EUROPEAN JEWISH LIFE
Jewish Life in Eastern Europe Before and During World War II
Spring 2021, Five-Week Mini-Course with Professor Samuel Kassow
Class 1 – Vilna (Part 1)
Class 4 – Warsaw (Part 2)
Class 2 – Vilna (Part 2)
Class 5 – Lodz
Class 3 – Warsaw (Part 1)
Course schedule and description document.
Useful Links & Interactive Tools
- Jewish Life in Europe Before the Holocaust
- Jewish Population of Europe in 1933: Population Data by Country
- Projections of Life: Jewish Life before WWII
- Steven Spielberg Film and Video Archive
For Teachers and Classrooms:
1. A Convenient Hatred: The History of Antisemitism by Phyllis Goldstein. Facing History and Ourselves and Ourselves, 2011. Traces origins and evolution of antisemitism from 6th c. BCE to present, raising questions of both individuals and society distinguishing between "us" and "them."
*2. The Anguish of the Jews: Twenty-Three Centuries of Antisemitism by Edward H. Flannery, forward by Philip A. Cunningham, second edition, 2004. A classic history of antisemitism written by a Roman Catholic priest exposes the reality of historical antisemitism in the United States and around the world. The second edition includes material covering the last two decades considering developments in the Middle East and exploring the impact of Judaic studies have had on Christian thought.
3. The Last Album: Eyes from the Ashes of Auschwitz-Birkenau by Ann Weiss. W.W. Norton and Company, 2001. Family photographs discovered in Auschwitz archives which had been taken from Jewish prisoners upon arrival. Weiss has traced many of the people and places in the pictures and includes these stories.
4. Life is with People: The Culture of the Shtetl by Mark Zborowski and Elizabeth Herzog. Schocken Books, 1962. A rich source on Eastern European Jewish culture, based upon first-hand observation.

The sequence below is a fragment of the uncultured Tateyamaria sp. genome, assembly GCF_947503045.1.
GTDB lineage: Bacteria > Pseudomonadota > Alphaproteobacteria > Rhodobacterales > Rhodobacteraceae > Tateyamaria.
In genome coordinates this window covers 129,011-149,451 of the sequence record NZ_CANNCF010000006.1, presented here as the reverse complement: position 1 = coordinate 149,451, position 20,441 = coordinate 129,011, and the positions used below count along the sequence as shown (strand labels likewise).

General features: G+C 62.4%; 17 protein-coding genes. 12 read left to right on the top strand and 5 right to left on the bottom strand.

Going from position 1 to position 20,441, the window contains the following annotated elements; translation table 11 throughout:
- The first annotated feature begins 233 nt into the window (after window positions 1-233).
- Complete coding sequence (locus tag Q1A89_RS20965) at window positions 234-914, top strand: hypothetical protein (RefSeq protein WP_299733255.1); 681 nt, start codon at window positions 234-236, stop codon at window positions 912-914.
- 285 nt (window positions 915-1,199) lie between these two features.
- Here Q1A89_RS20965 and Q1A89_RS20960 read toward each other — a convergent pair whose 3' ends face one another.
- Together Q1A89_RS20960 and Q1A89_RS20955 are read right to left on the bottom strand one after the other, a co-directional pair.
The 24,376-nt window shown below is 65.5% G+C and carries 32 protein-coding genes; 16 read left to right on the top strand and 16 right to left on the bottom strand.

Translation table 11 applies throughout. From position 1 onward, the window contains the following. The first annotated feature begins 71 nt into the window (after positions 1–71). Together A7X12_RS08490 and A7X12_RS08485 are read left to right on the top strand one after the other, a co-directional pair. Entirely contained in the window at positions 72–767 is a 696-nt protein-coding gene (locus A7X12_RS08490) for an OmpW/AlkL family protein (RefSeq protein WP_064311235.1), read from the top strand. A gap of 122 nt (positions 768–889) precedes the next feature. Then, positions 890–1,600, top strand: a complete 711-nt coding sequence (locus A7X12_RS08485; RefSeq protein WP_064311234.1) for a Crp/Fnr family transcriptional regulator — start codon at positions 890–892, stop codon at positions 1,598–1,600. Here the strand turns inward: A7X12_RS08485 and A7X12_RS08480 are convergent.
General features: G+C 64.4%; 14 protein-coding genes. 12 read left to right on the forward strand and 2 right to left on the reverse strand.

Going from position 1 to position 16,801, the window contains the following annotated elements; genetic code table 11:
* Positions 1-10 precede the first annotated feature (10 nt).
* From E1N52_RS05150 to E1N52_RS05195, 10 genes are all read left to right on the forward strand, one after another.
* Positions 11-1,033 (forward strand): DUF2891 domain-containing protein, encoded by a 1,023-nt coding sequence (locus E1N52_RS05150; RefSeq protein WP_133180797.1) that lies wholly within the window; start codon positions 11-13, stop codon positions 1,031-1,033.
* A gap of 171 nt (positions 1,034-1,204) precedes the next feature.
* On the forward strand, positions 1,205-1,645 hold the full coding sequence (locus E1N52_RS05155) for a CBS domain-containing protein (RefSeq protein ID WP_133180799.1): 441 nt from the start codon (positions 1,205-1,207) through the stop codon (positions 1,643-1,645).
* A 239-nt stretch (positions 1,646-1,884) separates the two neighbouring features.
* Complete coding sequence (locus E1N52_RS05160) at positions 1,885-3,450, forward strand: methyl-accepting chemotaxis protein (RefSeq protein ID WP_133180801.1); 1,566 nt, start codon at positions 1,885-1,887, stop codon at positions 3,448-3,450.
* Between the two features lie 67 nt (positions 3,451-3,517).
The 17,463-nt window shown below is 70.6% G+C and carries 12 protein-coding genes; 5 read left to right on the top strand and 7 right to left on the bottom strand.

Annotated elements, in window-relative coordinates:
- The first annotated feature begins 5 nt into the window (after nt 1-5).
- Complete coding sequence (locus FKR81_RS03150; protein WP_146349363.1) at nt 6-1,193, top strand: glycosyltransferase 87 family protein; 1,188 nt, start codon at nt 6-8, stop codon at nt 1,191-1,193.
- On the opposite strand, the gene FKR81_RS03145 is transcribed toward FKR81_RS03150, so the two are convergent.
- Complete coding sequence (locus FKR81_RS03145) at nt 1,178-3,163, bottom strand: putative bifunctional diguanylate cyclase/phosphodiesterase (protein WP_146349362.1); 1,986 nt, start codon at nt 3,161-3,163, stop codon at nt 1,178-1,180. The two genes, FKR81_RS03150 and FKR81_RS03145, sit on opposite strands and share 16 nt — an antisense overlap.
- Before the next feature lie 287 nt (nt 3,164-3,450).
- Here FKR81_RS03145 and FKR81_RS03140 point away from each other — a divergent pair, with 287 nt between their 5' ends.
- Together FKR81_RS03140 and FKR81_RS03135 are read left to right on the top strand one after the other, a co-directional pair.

5. There Once Was a World: A 900-Year Chronicle of the Shtetl of Eishyshok by Yaffa Eliach. Little, Brown and Company, 1998. Survivor and historian Yaffa Eliach tells the life of her home in a Lithuanian shtetl through history, testimonies and photographs. Her collection of 1,500 photographs of Eishyshok lines the Tower of Faces at the U.S. Holocaust Memorial Museum.
6. Together and Apart in Brzezany: Poles, Jews, and Ukrainians, 1919-1945 by Shimon Redlich. Drawing on the historical record, his own childhood memories, and interviews with Poles, Jews, and Ukrainians who lived in the small eastern Polish town of Brezezany to construct this account of the changing relationships of the town’s three ethnic groups before, during, and after World War II.
7. Erased, Vanishing Traces of Jewish Galicia in Present-Day Ukraine by Omer Bartov. Eminent Holocaust scholar Omer Bartov explores the life of Jews in the Ukraine and his mother’s hometown. His quest was to discover the manner in which Jews lived as opposed to how they died. Along the way he learns more about his family, himself, and attempts to collectively deny this history.